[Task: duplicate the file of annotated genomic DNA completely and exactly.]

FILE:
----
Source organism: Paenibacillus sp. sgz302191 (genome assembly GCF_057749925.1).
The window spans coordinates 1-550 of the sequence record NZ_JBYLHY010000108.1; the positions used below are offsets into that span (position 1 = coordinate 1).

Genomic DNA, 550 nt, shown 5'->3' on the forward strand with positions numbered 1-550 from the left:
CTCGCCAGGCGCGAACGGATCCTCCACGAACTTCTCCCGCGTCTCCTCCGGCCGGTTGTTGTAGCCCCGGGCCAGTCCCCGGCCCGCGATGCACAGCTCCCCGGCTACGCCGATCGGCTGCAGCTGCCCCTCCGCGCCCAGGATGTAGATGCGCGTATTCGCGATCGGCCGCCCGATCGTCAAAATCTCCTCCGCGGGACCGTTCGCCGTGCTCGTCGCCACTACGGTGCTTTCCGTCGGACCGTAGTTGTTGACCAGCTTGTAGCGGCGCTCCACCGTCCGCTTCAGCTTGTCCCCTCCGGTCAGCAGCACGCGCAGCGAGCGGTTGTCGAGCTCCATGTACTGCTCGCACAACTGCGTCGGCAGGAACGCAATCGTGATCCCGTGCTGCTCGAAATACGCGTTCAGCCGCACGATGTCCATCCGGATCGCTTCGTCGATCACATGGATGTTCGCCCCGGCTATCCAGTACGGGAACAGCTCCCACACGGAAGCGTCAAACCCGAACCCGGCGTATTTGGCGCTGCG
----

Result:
Source organism: Paenibacillus sp. sgz302191 (genome assembly GCF_057749925.1).
The window spans coordinates 1-550 of the sequence record NZ_JBYLHY010000108.1; the positions used below are offsets into that span (position 1 = coordinate 1).

Genomic DNA, 550 nt, shown 5'->3' on the forward strand with positions numbered 1-550 from the left:
CTCGCCAGGCGCGAACGGATCCTCCACGAACTTCTCCCGCGTCTCCTCCGGCCGGTTGTTGTAGCCCCGGGCCAGTCCCCGGCCCGCGATGCACAGCTCCCCGGCTACGCCGATCGGCTGCAGCTGCCCCTCCGCGCCCAGGATGTAGATGCGCGTATTCGCGATCGGCCGCCCGATCGTCAAAATCTCCTCCGCGGGACCGTTCGCCGTGCTCGTCGCCACTACGGTGCTTTCCGTCGGACCGTAGTTGTTGACCAGCTTGTAGCGGCGCTCCACCGTCCGCTTCAGCTTGTCCCCTCCGGTCAGCAGCACGCGCAGCGAGCGGTTGTCGAGCTCCATGTACTGCTCGCACAACTGCGTCGGCAGGAACGCAATCGTGATCCCGTGCTGCTCGAAATACGCGTTCAGCCGCACGATGTCCATCCGGATCGCTTCGTCGATCACATGGATGTTCGCCCCGGCTATCCAGTACGGGAACAGCTCCCACACGGAAGCGTCAAACCCGAACCCGGCGTATTTGGCGCTGCG